Jesus Colon’s writing was almost always directly linked to activism, generally in favor of dignity and rights for working people, the poor, and immigrants. He made his career writing for radical publications and belonged to political parties that advocated for socialism, for Puerto Rican independence, and for civil rights in the U.S.
A Puerto Rican in New York and Other Sketches was published in 1961, in the midst of Colon’s participation in the U.S. civil rights movement. The preface to the sketches shows Colon contrasting how Puerto Ricans appear in “statistical studies and dramatic presentations” on Broadway as a “problem” (9) with his own attempts to “throw a little light on how Puerto Ricans in this city really feel, think, work, and live” (10). Colon thus envisions writing as a way to combat stereotypes and change societal views of an embattled minority group.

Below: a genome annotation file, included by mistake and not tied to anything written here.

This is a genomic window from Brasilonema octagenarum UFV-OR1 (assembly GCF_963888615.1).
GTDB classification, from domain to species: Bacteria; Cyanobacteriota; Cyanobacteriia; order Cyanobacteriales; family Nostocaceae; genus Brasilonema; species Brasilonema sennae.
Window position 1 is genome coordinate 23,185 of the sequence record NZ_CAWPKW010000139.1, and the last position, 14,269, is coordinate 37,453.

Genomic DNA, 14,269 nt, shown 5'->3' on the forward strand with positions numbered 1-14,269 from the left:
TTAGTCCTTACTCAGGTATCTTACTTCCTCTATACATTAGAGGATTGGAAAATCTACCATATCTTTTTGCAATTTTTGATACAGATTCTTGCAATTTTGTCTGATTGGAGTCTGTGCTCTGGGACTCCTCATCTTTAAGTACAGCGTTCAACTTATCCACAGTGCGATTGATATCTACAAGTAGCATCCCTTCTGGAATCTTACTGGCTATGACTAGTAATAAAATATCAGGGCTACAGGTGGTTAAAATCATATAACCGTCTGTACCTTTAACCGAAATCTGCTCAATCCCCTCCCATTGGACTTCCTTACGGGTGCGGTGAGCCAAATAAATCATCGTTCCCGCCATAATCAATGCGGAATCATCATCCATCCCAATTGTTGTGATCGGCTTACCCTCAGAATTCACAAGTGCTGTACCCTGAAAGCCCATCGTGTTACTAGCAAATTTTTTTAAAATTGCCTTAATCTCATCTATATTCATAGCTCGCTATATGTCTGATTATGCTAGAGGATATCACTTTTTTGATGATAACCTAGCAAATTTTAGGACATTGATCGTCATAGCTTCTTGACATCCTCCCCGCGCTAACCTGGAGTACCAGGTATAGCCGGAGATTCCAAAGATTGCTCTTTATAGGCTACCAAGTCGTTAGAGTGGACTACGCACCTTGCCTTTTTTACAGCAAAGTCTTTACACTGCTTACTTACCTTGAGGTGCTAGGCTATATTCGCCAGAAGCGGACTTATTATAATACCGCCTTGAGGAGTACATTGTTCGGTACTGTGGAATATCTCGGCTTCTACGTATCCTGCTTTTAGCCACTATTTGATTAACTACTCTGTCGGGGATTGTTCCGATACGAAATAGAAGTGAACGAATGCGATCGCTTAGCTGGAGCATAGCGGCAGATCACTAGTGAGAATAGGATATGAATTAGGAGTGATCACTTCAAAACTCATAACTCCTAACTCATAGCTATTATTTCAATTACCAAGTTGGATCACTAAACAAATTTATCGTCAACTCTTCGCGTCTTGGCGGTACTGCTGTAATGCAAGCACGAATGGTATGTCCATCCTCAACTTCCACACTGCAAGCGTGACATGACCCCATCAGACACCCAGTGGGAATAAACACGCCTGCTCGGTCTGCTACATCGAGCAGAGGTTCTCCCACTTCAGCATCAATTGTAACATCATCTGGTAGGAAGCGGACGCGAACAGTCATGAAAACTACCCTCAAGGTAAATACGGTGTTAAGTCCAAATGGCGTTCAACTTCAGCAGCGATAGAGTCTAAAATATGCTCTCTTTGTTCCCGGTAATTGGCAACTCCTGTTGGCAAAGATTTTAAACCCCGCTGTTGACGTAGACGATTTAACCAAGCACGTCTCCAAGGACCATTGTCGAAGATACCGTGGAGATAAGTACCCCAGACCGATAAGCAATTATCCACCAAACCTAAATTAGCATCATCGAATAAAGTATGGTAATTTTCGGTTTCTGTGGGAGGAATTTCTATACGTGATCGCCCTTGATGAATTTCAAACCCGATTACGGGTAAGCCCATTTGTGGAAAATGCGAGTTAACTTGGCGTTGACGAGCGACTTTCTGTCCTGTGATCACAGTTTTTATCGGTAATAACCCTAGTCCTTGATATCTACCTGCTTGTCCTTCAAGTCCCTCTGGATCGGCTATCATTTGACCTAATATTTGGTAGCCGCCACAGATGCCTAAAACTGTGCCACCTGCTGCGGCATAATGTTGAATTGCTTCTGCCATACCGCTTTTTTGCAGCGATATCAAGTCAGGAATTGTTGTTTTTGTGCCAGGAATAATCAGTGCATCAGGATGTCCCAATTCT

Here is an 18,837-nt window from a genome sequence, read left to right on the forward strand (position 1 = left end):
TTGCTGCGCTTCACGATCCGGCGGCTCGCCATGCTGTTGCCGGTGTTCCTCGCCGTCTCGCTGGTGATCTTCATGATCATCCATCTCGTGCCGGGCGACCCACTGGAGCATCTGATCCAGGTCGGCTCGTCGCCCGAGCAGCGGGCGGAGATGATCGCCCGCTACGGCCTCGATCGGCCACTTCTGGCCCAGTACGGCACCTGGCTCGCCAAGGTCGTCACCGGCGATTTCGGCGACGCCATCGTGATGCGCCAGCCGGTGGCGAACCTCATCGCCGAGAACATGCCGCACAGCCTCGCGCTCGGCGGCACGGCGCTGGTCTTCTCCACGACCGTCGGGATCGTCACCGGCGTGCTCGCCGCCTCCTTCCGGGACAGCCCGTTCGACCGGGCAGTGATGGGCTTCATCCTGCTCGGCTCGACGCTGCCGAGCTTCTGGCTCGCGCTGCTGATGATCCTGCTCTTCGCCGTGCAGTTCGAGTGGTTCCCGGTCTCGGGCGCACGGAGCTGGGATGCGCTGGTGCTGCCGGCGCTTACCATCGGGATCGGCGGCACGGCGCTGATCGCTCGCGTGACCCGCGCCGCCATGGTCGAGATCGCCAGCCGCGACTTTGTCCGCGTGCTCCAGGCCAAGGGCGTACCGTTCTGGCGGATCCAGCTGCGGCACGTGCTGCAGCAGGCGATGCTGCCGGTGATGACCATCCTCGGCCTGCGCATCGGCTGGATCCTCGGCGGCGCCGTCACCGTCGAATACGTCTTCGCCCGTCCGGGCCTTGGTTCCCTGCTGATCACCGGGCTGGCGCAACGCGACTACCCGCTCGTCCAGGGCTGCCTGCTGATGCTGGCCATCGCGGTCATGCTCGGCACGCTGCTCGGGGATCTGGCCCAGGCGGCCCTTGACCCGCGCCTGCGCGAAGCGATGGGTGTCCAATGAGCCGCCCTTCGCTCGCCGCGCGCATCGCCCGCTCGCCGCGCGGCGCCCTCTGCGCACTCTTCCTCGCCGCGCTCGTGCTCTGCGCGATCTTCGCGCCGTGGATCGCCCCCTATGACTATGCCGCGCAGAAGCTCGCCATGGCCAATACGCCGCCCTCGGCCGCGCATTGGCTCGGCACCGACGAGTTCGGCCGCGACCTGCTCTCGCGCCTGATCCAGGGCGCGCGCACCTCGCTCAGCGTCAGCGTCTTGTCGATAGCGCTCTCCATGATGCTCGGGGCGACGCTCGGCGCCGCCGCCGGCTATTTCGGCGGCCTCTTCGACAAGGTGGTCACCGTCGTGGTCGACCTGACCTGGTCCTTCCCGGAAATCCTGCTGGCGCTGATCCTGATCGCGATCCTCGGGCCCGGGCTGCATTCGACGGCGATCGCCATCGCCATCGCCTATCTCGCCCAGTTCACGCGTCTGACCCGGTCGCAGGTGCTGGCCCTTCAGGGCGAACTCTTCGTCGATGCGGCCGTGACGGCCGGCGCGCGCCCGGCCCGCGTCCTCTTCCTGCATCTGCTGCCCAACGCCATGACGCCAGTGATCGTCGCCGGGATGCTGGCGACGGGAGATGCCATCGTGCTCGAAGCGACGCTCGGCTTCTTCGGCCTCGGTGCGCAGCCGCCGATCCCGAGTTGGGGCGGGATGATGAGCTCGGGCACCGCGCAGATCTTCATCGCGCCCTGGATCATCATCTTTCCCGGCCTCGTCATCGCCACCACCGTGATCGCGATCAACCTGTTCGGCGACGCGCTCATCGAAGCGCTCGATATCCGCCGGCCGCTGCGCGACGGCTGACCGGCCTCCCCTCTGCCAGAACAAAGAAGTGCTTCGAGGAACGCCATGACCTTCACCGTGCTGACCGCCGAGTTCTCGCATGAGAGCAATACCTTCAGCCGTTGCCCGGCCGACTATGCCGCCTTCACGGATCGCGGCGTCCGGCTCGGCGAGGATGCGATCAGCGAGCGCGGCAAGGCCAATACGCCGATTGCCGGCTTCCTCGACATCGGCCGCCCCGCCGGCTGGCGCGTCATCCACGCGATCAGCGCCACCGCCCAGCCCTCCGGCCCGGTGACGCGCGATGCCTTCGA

The history of the Puerto Rican independence movement and its relationship to socialism are key contexts for Colon’s writing. “My First Strike,” from A Puerto Rican in New York and Other Sketches, represents the Colon’s struggle as a Puerto Rican for independence from his American history teacher, as an allegory for the island’s own political situation.
Colon, Jesus. A Puerto Rican in New York and Other Sketches. New York: International Publishers, 1961.
James, Winston. Holding Aloft the Banner of Ethiopia: Caribbean Radicalism in Early Twentieth Century America. New York: Verso, 1998.